This afternoon, we’ll be hosting a live book club meeting on Fun Home, by Alison Bechdel.
Our plan is to talk a little bit and show some slides at the beginning and show and then open up the floor for all of you to share your thoughts, questions and observations about Fun Home and reading comics in general.
The slides we show are going to be about the use of words and the interaction between text and image in comics. Fun Home is obviously a text-heavy book, but you’re not going to appreciate the full richness of the work if you ignore the visual aspects of the book.
Of course, we are also posting this here for the use of anyone who wants to host a book club about Fun Home.
Pay attention to how Bechdel uses words in this page (153) from Fun Home; also observe the parallel visual narrative.
Here are a few general questions/topics that will likely come up in today’s conversation:
- The structure of Fun Home is not chronological or linear. How would you describe it?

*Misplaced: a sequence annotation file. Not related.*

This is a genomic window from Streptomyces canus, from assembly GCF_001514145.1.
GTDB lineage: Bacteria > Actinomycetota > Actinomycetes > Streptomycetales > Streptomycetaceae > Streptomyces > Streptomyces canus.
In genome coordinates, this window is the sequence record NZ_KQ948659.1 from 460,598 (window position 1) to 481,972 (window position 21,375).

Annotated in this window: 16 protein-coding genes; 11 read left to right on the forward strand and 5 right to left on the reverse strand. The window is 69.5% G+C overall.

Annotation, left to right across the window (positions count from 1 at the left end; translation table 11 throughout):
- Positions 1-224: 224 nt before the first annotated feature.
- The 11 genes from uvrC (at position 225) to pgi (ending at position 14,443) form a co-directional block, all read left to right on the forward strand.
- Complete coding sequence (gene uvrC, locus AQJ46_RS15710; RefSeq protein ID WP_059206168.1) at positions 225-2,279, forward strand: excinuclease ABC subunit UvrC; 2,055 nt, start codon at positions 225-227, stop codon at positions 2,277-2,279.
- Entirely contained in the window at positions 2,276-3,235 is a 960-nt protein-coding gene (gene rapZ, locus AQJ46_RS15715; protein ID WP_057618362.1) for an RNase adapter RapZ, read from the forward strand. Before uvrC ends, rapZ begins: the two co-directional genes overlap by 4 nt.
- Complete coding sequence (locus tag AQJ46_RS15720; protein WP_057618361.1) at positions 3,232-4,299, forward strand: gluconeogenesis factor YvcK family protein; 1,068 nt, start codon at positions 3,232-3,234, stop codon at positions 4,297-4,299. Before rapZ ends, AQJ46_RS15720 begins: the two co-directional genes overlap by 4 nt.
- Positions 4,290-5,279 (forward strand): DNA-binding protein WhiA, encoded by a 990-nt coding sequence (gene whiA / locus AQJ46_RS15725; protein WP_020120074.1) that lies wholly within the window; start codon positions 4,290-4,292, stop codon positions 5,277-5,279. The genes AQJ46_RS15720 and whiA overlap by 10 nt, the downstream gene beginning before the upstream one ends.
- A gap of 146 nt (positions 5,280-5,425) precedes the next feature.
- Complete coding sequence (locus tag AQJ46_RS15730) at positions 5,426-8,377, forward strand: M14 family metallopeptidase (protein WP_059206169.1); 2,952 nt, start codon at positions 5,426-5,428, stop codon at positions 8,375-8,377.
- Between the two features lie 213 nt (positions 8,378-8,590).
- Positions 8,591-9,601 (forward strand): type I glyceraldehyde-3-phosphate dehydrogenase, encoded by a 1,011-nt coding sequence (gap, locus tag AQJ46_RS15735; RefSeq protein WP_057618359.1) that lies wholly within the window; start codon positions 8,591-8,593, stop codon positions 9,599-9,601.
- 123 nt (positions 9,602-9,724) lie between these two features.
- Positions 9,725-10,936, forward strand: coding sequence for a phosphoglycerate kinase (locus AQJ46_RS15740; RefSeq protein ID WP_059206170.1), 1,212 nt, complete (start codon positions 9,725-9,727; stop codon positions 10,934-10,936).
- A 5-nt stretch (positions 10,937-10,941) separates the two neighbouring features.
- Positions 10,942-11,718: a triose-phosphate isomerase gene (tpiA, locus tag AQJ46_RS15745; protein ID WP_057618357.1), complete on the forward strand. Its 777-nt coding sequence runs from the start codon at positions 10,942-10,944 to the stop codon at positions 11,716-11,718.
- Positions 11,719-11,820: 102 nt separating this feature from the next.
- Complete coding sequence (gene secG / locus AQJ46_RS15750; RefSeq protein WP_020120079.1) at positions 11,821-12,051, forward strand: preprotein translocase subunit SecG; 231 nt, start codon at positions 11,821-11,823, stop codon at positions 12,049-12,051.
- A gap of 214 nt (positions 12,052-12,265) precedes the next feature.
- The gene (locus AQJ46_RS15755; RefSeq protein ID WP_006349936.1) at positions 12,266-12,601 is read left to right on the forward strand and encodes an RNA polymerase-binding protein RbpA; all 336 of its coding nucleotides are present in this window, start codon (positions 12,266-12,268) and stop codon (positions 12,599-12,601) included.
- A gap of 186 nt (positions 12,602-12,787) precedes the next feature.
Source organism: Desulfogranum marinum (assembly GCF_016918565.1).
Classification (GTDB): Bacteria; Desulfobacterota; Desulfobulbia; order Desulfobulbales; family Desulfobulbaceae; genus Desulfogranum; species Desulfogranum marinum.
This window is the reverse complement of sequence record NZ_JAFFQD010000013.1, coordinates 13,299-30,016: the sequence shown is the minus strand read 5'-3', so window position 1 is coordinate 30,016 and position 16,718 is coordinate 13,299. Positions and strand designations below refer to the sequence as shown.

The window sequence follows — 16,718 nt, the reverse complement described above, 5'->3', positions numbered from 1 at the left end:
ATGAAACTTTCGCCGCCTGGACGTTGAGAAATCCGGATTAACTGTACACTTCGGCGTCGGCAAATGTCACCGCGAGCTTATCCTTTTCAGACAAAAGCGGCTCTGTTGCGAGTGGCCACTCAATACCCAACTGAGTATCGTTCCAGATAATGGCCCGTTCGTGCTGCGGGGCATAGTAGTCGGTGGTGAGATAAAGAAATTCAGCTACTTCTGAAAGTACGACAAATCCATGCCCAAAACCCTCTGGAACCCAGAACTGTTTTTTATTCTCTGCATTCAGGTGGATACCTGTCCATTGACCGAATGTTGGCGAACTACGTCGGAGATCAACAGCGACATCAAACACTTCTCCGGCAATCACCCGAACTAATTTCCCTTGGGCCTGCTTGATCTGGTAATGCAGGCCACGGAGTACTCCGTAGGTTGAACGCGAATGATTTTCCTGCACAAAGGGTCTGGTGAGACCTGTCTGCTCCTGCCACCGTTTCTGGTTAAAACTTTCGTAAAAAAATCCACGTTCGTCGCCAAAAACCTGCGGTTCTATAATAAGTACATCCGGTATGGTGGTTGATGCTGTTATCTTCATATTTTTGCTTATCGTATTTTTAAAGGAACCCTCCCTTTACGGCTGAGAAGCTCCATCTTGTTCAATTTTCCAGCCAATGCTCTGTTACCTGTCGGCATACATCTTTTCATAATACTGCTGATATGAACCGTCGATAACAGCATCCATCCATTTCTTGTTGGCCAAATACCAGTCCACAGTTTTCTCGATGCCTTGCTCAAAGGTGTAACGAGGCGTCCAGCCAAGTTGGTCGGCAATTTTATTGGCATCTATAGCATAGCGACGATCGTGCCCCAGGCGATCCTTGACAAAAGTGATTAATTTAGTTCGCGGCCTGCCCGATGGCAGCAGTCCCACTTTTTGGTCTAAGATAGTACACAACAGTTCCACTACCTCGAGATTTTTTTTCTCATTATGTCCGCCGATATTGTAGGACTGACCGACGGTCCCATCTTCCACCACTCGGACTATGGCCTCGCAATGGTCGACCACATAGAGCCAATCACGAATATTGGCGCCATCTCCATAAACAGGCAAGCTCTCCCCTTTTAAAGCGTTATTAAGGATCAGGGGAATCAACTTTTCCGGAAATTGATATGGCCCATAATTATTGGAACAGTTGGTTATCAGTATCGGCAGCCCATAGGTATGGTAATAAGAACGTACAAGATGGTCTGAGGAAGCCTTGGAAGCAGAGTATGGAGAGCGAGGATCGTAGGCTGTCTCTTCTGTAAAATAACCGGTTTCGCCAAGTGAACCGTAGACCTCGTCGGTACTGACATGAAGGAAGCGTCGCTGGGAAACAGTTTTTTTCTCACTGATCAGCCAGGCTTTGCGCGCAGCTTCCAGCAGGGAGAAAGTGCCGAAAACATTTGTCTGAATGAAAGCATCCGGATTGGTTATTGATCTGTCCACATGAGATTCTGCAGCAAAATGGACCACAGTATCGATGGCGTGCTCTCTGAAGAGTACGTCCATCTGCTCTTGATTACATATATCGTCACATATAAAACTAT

- One theme of the book is ellipses—things left out. How does Bechdel express this concept using the language of comics?
- What are the different roles played by houses and homes?
- What are the different uses of silhouettes in this comic?
- Is this comic too wordy? How important is the visual storytelling to this work?
- Notice the number of instances of hand-copied documents: letters, pages from books, maps, etc.
- How does Bechdel use images to reinforce the parallels between her father and various literary characters and how does this persistent attempt to understand her father through fiction relate to the theme of self-creation and being closeted?
And here are references to a few specific pages, sequences, and panels that struck us for one reason or another:
- The It’s a Wonderful Life sequence on pp. 10-12 is an example of Bechdel’s layered effect: narration, TV dialogue, and visual action all interact and comment on each other.
- p 13: last two panels are a nice example of comic-comics timing.
- p. 31, panel three: the mother is hemmed in in the house—the floral curtain hook is prominent; she is partially covered by the word balloon and text box. The metronome seems to represent an attempt to impose her own order on the home (see also bottom of p. 131).
- p 61: “The library was a fantasy, but a fully operational one.”
- pp 67-68: Bechdel uses cinematic, widescreen panels to ironically emphasize the claustrophobia of a family living “alone together” (see also pp 134, 139, for example).
- p 96-97: follow the barrette.
- p. 185: in young Alison’s imagining of her dad seducing his shrink, she pictures the New Yorker psychiatrist she had conjured in a thought balloon on page 153 (see above).